Solutions to linear equations are ordered pairs (x, y) where the coordinates, when substituted into the equation, produce a true statement. For example, to show that (3,2) and (−2, −8) are solutions substitute and then simplify:
Here we can see (3, 2) and (−2, −8) are solutions to the equation. From geometry we know that two points determine a line.  So at this point we can plot these points and then draw a line through them.  The line represents all ordered pair solutions and is called its graph.
Graph of A Line

We have graphed our first line!

Tip 1: The scale on the x-axis does not need to match the scale on the y-axis.  Choose a scale that is convenient. In this case, each tick on the y-axis represented 2 units. However, when you do this you need to be careful when plotting the points.

Tip 2: You do not really need graph paper, but it sure does help. Go to Google and search “free printable graph paper.” Or visit OpenAlgebra.com and click on the link to printable graph paper on the right and print some out.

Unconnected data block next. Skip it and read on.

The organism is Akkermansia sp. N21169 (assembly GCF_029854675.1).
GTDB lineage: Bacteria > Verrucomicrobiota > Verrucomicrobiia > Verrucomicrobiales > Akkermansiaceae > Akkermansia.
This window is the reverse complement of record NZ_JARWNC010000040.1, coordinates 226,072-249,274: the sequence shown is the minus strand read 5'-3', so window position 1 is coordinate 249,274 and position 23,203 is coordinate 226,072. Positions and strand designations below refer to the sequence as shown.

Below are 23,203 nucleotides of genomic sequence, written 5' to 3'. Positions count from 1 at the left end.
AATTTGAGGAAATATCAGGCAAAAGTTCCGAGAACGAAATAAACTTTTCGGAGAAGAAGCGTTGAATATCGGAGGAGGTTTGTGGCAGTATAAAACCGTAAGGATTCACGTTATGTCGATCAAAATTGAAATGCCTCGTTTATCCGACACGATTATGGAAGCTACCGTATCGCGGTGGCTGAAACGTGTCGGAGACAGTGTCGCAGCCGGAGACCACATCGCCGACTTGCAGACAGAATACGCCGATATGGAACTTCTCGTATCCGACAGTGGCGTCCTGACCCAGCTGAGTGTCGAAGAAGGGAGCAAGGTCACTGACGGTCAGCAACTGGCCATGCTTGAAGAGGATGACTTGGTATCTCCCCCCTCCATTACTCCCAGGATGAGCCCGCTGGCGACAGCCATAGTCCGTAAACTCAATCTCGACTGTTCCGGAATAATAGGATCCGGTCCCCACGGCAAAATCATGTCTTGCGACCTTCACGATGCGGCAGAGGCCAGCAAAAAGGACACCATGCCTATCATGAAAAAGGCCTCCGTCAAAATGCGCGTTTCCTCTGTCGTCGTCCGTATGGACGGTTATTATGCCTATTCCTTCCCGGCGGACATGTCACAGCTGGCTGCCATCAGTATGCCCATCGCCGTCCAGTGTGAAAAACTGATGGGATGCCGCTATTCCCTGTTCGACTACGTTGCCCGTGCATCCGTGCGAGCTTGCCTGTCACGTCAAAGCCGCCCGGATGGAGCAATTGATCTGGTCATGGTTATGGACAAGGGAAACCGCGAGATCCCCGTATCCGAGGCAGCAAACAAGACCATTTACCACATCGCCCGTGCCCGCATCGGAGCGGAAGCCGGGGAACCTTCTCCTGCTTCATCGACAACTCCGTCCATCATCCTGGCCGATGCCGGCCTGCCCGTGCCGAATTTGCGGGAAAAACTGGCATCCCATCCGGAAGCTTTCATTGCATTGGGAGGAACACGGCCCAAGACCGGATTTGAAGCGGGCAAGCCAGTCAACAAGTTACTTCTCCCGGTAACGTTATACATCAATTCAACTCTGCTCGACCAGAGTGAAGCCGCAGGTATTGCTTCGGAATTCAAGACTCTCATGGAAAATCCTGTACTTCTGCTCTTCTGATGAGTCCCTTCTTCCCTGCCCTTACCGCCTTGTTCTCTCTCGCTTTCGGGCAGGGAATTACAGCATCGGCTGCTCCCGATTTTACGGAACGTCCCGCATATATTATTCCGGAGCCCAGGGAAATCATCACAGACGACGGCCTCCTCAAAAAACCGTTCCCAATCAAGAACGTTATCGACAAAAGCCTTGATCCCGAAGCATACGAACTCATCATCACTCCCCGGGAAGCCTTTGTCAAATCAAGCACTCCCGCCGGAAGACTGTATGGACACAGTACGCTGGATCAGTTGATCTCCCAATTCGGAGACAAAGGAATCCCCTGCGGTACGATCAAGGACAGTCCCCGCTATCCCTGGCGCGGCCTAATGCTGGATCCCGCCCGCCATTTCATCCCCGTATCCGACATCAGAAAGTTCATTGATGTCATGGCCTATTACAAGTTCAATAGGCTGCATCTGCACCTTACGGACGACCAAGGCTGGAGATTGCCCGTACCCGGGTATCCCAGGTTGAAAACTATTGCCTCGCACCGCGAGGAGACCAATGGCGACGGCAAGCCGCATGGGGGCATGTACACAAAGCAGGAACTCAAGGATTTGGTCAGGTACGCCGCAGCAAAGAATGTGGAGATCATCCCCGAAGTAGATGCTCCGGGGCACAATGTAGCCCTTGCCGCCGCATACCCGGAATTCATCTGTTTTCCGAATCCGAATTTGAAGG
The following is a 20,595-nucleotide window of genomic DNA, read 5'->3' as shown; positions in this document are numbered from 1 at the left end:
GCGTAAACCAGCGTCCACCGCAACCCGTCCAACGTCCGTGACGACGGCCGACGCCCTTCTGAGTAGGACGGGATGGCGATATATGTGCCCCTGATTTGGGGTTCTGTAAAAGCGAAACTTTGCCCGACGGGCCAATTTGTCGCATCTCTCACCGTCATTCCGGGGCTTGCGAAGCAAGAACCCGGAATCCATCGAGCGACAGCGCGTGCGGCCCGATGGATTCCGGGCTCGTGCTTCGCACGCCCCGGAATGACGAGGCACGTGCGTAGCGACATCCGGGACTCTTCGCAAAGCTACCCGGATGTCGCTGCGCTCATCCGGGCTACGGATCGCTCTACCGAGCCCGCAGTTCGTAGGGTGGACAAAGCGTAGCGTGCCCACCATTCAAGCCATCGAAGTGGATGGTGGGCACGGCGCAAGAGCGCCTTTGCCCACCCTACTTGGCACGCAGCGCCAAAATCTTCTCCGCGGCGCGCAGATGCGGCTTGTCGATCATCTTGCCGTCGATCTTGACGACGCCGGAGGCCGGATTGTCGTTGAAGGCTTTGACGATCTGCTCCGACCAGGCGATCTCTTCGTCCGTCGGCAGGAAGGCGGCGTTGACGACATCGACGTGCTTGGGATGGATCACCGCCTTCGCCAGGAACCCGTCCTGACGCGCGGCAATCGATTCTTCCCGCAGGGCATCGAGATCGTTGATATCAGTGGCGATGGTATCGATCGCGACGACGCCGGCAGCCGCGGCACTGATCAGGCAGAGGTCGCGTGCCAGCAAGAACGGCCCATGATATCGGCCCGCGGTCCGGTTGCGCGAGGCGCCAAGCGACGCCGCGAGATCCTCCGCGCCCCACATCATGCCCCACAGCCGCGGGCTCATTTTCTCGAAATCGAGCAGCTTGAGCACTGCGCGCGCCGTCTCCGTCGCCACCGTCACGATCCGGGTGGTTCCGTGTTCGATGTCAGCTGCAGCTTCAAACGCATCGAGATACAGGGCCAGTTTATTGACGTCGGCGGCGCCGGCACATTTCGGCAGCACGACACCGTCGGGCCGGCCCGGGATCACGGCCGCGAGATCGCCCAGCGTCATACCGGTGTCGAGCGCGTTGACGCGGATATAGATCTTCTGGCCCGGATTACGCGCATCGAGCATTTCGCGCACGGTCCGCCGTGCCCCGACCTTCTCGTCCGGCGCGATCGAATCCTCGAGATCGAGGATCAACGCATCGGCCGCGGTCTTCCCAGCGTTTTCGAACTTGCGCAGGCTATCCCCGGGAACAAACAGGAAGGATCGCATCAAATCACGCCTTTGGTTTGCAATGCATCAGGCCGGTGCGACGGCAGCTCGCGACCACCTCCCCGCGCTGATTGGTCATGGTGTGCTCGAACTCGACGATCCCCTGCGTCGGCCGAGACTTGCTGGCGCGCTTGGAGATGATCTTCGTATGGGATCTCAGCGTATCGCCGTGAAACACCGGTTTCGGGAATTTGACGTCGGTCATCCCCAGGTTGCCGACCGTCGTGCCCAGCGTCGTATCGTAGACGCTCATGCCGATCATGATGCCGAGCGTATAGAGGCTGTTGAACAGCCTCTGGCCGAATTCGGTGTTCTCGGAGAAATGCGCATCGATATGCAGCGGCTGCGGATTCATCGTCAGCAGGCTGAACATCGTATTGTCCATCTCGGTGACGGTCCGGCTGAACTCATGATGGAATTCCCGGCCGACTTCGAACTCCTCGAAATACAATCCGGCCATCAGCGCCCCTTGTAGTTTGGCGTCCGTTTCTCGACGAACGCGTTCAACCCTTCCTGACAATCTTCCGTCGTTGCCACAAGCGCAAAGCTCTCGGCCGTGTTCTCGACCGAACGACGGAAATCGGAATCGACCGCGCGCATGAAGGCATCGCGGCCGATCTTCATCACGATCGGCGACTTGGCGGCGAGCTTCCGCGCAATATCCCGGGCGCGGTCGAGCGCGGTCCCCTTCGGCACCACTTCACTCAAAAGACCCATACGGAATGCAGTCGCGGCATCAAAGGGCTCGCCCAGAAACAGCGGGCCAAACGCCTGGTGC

Tip 3: Use a straightedge – a ruler or ATM card. All lines are straight, do not try to freehand them especially when accuracy is important.

Notice that (−3, 2) is not on the line and so these coordinates should not solve the equation.
Now, the question is, “how did we get those points?”  Read [ Graphing Lines by Plotting Points ] and you will see.
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Graphing Lines – The Definitive Guide

Many students do not enjoy graphing and find it very difficult to do. This no-nonsense guide is designed to ease the pain and quickly get you up to speed. You will learn three methods for graphing lines. Each method is laid out in clear and concise way showing each and every step.  It’s easier than you think, I will show you how.  As a bonus, I will also show you how to find equations of lines, parallel or perpendicular, using two easy methods.